Seriously, is there anything cuter than a big smile; a baby’s toothless grin, a little kid’s front-tooth missing smile, a shy tinsel-grin of a tween with braces? Smiles are contagious and universal. Few human actions are as easy or rewarding as a smile.
February is National Children’s Dental Health month. How much time do your kids spend scrubbing with their toothbrushes, flossing their teeth or rinsing after sugary snacks? Tooth decay is the most prevalent dental health problem for young children. Cavities in baby teeth can affect permanent teeth, so it’s best to get a good start when children are young. As they mature, supervise to make sure time and energy is spent taking care of those precious smiles.
Good dental hygiene is important for a number of reasons. The mouth is the first stop in the digestive system. Strong teeth allow for foods to be chewed into digestible pieces. The saliva mixes in and then it’s down the hatch, to the tummy. When teeth are kept plague free, decay is less likely to occur. Plaque is a, sticky, bacteria-filled substance that causes cavities. A bright, shiny smile is the goal!
Tips to Help Your Child Develop Good Dental Health Habits
- Use a soft bristled toothbrush. Brush teeth at least two times a day, morning and before bed. Supervise and help as needed.
- Use fluoride toothpaste for children over two-years of age with no more than a pea-size amount of paste pressed into the bristles of the brush. (Press it in so the paste isn’t rinsed down the drain.) Encourage children not to swallow the paste.
- Use dental floss daily.
- Limit sugar consumption. Check labels, as there’s more sugar in foods than we often realize.
- Raisins, Craisins, gummies, and other sticky treats easily catch between teeth and should be kept to a minimum.
- Have “tooth brush foods” available for snack time: raw carrots, celery, apples, and other healthy snacks with a crunch.
- Water and milk are the best drink options for children. Juice, sports drinks, lemonade, and pop contain sugar and acid that can harm tooth enamel.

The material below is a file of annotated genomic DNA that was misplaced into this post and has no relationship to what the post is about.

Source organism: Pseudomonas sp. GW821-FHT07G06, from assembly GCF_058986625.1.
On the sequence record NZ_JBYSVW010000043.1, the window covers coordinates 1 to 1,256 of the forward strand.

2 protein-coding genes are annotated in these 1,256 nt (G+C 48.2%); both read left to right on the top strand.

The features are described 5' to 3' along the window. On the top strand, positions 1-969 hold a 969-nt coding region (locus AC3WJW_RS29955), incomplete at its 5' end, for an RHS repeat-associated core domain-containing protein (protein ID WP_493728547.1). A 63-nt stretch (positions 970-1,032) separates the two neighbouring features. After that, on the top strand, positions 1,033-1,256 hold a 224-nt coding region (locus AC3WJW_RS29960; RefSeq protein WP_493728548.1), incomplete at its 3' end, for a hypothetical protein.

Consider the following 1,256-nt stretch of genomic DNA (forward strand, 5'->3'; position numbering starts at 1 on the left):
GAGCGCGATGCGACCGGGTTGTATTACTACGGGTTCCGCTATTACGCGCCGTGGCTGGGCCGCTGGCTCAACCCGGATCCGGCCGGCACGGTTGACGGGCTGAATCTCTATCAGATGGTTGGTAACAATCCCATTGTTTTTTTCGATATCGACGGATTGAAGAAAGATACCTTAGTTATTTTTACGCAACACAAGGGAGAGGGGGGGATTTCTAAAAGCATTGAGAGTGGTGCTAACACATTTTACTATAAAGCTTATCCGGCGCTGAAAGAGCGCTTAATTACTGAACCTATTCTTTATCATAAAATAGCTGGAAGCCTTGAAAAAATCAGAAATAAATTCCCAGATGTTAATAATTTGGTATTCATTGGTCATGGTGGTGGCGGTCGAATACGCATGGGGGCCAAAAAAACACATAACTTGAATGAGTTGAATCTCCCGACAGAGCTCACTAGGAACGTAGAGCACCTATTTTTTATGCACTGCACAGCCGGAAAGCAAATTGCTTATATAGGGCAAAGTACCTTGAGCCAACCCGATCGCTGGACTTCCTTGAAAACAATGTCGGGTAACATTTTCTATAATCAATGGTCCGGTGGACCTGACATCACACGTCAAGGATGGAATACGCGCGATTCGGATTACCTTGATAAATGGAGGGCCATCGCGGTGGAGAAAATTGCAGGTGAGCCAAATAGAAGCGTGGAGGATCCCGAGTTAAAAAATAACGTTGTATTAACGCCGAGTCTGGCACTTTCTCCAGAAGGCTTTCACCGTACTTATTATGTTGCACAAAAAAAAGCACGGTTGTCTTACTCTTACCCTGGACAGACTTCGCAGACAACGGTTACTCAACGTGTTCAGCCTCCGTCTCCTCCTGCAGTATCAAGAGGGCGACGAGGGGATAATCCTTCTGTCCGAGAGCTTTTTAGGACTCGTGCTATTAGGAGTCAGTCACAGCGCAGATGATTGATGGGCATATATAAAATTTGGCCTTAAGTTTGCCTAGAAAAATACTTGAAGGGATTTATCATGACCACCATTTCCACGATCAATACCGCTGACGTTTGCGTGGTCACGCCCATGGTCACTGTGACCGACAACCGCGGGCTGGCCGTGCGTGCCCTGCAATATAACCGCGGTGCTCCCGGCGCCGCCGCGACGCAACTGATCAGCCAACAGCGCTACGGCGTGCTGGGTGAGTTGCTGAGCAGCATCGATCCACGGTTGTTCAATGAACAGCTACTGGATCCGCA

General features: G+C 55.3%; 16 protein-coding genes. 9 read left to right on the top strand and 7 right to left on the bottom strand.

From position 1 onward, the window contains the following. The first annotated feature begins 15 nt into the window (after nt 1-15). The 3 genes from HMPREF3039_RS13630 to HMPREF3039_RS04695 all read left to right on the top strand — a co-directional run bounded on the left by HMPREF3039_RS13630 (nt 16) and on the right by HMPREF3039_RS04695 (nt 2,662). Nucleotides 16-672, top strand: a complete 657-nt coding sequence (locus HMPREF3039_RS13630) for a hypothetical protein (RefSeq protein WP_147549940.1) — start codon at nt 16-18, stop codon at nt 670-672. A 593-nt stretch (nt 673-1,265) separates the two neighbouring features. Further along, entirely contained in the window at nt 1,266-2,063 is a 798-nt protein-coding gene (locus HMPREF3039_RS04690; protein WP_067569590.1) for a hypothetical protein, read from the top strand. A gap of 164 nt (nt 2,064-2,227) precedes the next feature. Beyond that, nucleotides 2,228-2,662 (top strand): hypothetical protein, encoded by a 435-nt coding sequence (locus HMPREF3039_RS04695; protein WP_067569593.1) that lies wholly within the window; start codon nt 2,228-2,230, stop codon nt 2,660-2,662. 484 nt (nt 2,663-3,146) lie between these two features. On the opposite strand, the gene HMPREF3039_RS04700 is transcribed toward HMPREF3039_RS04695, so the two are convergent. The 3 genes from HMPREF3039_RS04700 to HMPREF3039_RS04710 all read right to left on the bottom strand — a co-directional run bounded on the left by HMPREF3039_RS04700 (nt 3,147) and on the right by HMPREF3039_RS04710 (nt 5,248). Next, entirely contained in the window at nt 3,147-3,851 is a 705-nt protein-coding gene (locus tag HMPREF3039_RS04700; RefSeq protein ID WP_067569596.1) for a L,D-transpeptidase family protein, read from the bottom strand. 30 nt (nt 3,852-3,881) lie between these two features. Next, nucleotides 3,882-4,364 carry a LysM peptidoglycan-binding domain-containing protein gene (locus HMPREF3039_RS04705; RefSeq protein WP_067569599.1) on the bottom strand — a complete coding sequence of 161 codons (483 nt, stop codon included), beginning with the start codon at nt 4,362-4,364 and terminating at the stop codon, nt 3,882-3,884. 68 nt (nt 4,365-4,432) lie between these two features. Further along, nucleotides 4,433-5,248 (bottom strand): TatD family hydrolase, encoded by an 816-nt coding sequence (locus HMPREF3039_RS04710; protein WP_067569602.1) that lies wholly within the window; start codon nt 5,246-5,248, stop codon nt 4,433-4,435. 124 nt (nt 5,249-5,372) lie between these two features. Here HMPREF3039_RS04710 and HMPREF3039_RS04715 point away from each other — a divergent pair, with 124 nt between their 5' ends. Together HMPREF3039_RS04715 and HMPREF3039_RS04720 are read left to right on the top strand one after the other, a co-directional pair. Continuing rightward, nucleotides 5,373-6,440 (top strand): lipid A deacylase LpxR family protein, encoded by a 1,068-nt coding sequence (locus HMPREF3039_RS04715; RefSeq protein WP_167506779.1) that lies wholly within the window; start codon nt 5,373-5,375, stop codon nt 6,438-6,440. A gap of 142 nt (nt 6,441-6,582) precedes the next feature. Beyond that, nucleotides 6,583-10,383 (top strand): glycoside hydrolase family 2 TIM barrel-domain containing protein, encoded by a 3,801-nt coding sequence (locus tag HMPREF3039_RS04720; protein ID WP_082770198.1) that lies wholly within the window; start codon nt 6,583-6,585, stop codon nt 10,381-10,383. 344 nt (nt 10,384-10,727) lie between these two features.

- Get in the habit of a quick “swish and swallow” after meals with water to rinse the mouth after meals and snacks, especially sugary or acidic treats.
- Do not share eating utensils, cups, or plates. Germs are easily passed along.
- Schedule a check-up with the dentist at 12-18 months and every six months following for a cleaning and exam. Discuss the options with your child’s pediatrician and dentist.
For those kiddos who are not inclined to brush or just plain don’t like it, try these ideas to change the behavior.
- If your child does not like mint toothpaste, try other flavor.
- Let the child choose a fun toothbrush. Having a princess or a super hero help with the brushing is much more exciting.
- Offer an incentive with a special reward for cooperative behavior. Use a star chart, marbles in jar, or stickers on a calendar to keep track. Rewards can be extra reading time, an outdoor adventure or whatever you and your child decide.
Mom and Dad, be good role models. Talk about the dentist and dental hygienist as friends to help take good care of our smiles. (If you’re afraid of going to the dentist, chances are your child will feel the same.) Brush and floss, stay away from sugary and acidic foods, stop chewing ice, and visit the dentist twice a year to get your own smile checked. May the smiles at your house be healthy and happy!
Our mouths were filled with laughter, our tongues with songs of joy.
Then it was said among the nations, “The LORD has done great things for them.”
By Becky Danielson
Wife to Scott, mom of two sons
Licensed Parent & Family Educator
Co-founder of 1 Corinthians 13 Parenting
Co-author of Raising Little Kids with Big Love
and Raising Big Kids with Supernatural Love
both with Study Guides
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